On a recent LinkedIn blog, XBRL founder Charles Hoffman remarked, “Consider this. How many private companies that are not mandated to use XBRL actually use XBRL for creating a financial report as opposed to “just doing it the old way”? That remark started me thinking about how the process of creating financial statements could be/should be the key to finding high quality XBRL reports.
XBRL’s brief history as a tool for representing the financial condition of a company began in the late 1990’s as the Internet began to take hold. The beginnings of all things digital began with rendering web pages with tools called browsers such as Netscape and the early renditions of Internet Explorer. The basic HTML format was a flat presentation of text and graphics that had very little metadata behind it. Those of you who have been in this world since the 1990’s remember “screen scrapping” to obtain data from a web site. Not a very efficient way of gathering data.
Then along came XML, the extensible markup language. Finally, meaning could be directly inferred from data by associating XML tags with structure and definitions. Charles Hoffman was one of the first people to ponder, why not create a set of XML tags to represent financial statement elements? His work with the AICPA in the early years of XBRL led to many world wide applications of a new markup language created for business reporting, the extensible business reporting language or XBRL.
The SEC took note and began a pilot program with XBRL in the mid 2000’s. Mandatory reporting in XBRL was soon to follow. Note, however, that XBRL began as a markup language that would take existing business reports and impose a structure of XML rules to render a financial statement. This order and sequence is important to understand as we look at today’s advanced versions of XBRL.
Companies reporting with XBRL today have several advantages that the early users of XBRL did not have. First of all, the FASB has classified all their accounting standards into a codification system making US GAAP easier to work with. In the years prior to the codification, accountants who needed to check US GAAP might have to refer to several pronouncements, some of which gave conflicting information. Today, checking the Accounting Standards Codification, or ASC, will not only give readers the definitive word on US GAAP, but also give guidance on how the XBRL associated with a section of ASC can be expressed with XBRL. Changes to the ASC are called Accounting Standards Updates, or ASU’s and come with guidance on how to report the updates in XBRL.
In addition, the Proposed 2016 US GAAP Financial Reporting taxonomy, contains definitions for each element in the taxonomy. Below is an example of the details available for the XBRL element Premiums Earned, Net, Life. Note the label, definition (documentation) and authoritative references listed for this item.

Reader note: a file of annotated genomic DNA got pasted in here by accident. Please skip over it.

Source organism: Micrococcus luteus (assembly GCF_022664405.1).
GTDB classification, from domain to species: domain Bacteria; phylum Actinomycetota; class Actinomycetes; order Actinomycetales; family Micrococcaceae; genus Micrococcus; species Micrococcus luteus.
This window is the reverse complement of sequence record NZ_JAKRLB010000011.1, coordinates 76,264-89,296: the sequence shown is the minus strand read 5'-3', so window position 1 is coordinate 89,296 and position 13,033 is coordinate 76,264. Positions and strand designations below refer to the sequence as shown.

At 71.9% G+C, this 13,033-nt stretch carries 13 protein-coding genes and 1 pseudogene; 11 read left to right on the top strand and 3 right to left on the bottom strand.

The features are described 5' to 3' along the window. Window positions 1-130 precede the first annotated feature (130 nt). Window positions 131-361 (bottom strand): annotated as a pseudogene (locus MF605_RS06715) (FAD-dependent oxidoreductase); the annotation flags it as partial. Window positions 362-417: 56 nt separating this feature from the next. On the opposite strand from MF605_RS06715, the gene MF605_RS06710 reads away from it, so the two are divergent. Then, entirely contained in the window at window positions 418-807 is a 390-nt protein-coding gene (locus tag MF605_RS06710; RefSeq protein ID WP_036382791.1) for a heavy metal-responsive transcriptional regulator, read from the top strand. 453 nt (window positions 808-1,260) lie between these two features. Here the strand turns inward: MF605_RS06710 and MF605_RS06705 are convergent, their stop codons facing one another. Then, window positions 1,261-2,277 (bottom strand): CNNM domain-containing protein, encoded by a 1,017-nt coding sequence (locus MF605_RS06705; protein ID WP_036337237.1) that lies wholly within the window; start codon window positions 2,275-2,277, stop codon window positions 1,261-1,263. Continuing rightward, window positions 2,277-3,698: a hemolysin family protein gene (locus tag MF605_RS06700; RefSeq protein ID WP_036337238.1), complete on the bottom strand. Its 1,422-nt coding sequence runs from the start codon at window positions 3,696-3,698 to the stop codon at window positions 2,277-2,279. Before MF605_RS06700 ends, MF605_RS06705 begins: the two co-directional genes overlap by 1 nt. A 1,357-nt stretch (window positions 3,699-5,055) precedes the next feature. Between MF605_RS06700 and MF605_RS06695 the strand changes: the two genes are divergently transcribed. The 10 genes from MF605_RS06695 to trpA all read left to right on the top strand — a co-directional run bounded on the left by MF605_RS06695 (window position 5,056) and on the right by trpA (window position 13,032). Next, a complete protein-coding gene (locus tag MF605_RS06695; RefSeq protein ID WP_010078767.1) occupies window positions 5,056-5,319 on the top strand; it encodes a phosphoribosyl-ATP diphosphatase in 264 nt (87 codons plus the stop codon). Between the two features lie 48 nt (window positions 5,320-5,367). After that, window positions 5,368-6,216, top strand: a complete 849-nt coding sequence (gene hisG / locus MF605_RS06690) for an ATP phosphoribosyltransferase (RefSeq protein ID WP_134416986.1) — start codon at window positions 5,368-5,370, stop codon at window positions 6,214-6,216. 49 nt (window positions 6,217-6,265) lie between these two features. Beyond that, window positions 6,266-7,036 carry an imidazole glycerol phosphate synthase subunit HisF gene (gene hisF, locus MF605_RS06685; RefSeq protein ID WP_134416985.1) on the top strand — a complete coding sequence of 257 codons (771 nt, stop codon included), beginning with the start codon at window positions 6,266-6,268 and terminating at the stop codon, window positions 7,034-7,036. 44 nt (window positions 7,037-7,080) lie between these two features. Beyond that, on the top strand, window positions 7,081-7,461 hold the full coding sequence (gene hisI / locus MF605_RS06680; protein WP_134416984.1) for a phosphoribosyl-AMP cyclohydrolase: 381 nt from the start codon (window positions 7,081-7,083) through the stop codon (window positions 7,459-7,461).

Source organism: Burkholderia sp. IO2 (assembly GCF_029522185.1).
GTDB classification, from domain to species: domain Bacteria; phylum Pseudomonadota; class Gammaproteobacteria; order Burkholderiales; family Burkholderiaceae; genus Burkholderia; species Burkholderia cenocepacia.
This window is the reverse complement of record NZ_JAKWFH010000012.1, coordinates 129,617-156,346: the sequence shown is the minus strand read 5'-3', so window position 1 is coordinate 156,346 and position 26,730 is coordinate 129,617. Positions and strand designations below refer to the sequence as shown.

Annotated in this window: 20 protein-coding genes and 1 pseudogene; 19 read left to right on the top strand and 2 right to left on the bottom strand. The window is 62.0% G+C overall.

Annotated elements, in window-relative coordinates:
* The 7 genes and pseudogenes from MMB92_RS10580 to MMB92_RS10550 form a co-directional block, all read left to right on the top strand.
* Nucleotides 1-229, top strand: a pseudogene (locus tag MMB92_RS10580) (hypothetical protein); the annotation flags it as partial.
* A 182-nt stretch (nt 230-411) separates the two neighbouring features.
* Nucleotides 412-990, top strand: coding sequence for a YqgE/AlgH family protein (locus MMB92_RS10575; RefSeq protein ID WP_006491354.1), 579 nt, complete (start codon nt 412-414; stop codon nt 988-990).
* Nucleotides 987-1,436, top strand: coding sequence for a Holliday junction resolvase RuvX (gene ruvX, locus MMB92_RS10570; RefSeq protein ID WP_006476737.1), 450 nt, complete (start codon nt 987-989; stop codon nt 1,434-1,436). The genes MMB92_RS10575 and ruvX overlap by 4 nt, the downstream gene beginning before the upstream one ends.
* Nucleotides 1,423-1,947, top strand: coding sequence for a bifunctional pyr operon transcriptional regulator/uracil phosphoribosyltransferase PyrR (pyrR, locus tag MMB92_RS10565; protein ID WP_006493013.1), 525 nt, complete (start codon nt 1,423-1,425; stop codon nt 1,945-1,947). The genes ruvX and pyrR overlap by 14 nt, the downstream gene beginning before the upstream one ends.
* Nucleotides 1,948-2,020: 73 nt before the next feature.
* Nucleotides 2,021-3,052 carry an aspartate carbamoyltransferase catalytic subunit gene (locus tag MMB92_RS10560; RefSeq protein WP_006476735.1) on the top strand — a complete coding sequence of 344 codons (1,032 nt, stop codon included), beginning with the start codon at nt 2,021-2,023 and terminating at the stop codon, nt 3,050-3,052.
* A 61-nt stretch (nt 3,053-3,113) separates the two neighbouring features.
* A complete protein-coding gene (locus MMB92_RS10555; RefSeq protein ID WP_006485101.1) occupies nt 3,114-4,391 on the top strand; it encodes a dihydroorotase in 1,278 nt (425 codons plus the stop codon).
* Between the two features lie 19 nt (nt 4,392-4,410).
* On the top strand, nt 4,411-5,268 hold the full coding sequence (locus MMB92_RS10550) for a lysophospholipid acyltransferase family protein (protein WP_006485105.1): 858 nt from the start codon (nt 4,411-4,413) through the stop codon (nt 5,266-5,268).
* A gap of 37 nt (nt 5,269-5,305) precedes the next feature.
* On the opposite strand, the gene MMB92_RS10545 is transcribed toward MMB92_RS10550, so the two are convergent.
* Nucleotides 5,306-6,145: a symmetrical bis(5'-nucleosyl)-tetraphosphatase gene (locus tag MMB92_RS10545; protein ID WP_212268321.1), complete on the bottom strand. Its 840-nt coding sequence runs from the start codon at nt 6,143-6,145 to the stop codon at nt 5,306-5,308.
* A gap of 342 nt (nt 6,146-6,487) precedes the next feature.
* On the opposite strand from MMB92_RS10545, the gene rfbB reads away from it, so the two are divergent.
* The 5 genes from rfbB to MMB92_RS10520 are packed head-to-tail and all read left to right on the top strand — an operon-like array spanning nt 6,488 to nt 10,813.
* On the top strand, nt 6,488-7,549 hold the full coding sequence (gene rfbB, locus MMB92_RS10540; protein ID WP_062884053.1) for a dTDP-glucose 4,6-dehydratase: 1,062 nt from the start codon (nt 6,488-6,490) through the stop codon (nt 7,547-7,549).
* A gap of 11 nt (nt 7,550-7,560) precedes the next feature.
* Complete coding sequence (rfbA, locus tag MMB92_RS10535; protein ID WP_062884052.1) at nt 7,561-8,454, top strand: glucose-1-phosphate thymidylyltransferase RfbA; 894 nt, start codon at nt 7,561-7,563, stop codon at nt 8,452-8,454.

Now think in reverse. What if you need to report Premiums Earned for the first time? If we had a financial software program that would accept XBRL elements as an input, the results would be not only simple, but compliant. Here’s what Charlie Hoffman wrote in “Digital Financial Reporting Manifesto” (unpublished, draft version available upon request.):
Digital financial report creation software understands that financial reports contain balance sheets and income statements, that balance sheets contain “assets” and “liabilities and equity” and that balance sheets balance (assets = liabilities and equity) among other things about financial reports.
The purpose of Digital Financial Report creation software is to consciously create a coordinated, shared, commonly accepted, standard, useful view of reality to achieve a specific purpose. What results should be objective and stable enough yet nuanced enough to be useful so that information can be used safely, reliably, predictably, repeatedly by both human and automated machine-based processes. The desired system state is one of balance or equilibrium; of consistency.
Imagine software that uses technically correct XBRL and combines it with generally accepted accounting principles so that the outcome is clear and consistent to both preparers, users and regulators. No more games, no more misunderstandings. Everyone can be on the same page transparently reporting business results in a meaningful way.
Hoffman goes on to say:
“Consistent meaning across presentation mediums is necessary. The meaning represented by any form of financial report must not change based on which medium is used to present that financial information. Information presented on paper, in word processor document, in HTML, a dynamic pivot table or other software application or any other form should convey the exact same meaning irrespective of the medium employed to present the information.”
The world of financial reporting has changed for the better. Machine read financial statements are now being accepted as the norm at regulatory authorities around the world. Although the quality of financial statements is improving, as evidenced here, we still have a ways to go to achieve consistent, reliable and predictable reports read the same by humans and by computers. DataTracks is leading the way to higher standards of quality with each and every quarterly filing season. We will continue to focus on bringing the highest standards of quality to each and every customer in the USA and around the world.
About DataTracks: DataTracks US is part of DataTracks Services Limited, leaders worldwide in preparation of financial statements in EDGAR HTML, XBRL and iXBRL formats for filing with regulators. With a track record of over 10 years, DataTracks prepares more than 12,000 XBRL statements annually for filing with regulators such as SEC in the United States, HMRC in the United Kingdom, Revenue in Ireland, ACRA in Singapore and MCA in India.
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